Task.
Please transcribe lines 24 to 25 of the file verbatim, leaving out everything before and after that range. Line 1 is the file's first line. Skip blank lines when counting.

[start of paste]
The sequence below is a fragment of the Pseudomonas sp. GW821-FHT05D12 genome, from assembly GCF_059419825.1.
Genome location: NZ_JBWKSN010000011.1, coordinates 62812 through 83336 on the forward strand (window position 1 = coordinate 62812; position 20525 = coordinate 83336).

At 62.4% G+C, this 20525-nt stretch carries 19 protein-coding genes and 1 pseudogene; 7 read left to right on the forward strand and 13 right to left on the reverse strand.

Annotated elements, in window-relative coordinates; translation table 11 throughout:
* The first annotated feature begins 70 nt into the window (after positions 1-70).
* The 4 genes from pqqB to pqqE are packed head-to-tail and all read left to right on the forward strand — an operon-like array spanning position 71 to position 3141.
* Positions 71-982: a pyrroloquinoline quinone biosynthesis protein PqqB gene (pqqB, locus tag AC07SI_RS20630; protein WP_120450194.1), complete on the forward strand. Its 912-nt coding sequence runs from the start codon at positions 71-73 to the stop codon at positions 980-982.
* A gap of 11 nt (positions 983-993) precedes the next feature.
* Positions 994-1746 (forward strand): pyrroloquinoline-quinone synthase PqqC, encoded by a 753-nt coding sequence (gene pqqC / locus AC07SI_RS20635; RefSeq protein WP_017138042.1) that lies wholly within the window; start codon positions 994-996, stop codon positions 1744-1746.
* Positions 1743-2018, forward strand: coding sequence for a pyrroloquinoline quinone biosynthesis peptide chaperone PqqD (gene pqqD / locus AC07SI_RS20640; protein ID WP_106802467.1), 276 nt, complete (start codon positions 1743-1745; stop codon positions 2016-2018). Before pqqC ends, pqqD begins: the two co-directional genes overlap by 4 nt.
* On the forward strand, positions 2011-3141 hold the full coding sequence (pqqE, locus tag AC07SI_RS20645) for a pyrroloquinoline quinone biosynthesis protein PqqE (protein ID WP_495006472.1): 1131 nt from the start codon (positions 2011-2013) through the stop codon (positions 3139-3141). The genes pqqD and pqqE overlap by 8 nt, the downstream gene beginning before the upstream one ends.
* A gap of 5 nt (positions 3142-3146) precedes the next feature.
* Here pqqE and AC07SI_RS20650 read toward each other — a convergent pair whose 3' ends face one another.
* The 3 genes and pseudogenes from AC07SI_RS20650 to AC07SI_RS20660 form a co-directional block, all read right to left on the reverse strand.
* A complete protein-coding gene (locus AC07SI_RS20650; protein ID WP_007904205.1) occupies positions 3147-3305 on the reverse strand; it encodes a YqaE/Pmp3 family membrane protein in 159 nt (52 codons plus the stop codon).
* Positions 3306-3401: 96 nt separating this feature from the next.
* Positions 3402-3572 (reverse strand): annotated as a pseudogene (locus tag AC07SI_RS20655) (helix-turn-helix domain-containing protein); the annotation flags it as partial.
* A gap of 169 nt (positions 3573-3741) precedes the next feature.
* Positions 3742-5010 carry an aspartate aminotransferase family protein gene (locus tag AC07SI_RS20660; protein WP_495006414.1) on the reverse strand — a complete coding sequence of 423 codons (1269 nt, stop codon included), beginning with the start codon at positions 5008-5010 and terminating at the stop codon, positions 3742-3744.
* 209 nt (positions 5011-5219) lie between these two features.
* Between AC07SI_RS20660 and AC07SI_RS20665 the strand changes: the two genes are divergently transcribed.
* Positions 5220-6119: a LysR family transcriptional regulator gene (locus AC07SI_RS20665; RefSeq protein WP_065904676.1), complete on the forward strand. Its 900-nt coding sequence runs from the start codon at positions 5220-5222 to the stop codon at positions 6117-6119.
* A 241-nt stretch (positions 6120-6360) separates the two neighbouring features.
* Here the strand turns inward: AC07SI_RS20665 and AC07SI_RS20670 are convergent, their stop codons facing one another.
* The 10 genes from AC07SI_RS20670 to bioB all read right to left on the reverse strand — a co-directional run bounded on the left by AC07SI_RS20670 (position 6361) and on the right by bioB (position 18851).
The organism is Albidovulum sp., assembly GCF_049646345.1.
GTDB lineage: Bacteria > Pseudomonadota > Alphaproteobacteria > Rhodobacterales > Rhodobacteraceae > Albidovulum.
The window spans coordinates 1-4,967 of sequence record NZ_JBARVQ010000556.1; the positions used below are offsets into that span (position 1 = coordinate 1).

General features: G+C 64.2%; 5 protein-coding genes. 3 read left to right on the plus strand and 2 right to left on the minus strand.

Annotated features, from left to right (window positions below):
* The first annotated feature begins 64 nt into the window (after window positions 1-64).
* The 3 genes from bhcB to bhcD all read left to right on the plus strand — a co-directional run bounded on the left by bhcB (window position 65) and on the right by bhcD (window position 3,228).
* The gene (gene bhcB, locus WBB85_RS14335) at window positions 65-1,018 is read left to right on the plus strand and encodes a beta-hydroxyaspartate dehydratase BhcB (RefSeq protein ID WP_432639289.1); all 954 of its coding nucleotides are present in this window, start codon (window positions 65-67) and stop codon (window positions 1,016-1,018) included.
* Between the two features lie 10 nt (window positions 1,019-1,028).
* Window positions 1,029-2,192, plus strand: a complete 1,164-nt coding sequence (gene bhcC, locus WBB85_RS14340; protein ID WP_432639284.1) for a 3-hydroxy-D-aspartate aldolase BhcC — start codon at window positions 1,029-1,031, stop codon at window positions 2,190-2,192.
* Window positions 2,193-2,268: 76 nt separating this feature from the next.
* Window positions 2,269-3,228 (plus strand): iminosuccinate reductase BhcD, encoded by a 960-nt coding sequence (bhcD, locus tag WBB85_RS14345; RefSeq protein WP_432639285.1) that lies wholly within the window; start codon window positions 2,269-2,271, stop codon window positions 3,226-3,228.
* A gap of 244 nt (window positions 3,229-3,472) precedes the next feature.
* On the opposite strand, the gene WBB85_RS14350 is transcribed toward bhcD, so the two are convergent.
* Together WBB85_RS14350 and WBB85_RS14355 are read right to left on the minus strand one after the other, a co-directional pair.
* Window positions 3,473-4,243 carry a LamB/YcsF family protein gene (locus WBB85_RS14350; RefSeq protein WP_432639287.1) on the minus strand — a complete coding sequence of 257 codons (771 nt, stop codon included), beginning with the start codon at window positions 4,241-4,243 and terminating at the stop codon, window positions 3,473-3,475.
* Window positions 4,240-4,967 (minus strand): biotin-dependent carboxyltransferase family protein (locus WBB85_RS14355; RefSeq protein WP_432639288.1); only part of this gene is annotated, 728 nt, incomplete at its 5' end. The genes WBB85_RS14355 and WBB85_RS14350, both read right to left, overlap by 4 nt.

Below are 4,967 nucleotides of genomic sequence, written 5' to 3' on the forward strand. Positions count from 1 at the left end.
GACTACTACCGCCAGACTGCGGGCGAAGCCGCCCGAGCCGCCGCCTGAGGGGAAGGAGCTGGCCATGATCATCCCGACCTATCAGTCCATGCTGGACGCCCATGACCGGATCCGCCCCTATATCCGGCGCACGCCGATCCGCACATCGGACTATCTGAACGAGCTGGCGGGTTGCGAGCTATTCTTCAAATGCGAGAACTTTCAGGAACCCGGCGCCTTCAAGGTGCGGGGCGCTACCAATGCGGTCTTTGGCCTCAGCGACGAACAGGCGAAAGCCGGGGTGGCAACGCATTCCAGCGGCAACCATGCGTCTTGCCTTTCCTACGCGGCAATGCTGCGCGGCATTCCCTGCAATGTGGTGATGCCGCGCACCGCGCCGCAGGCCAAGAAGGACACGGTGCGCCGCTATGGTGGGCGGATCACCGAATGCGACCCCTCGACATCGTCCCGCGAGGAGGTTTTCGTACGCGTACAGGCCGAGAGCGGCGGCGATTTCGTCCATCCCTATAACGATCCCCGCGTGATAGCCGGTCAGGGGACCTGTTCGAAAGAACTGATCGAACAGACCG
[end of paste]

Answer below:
* Here the strand turns inward: AC07SI_RS20665 and AC07SI_RS20670 are convergent, their stop codons facing one another.
* The 10 genes from AC07SI_RS20670 to bioB all read right to left on the reverse strand — a co-directional run bounded on the left by AC07SI_RS20670 (position 6361) and on the right by bioB (position 18851).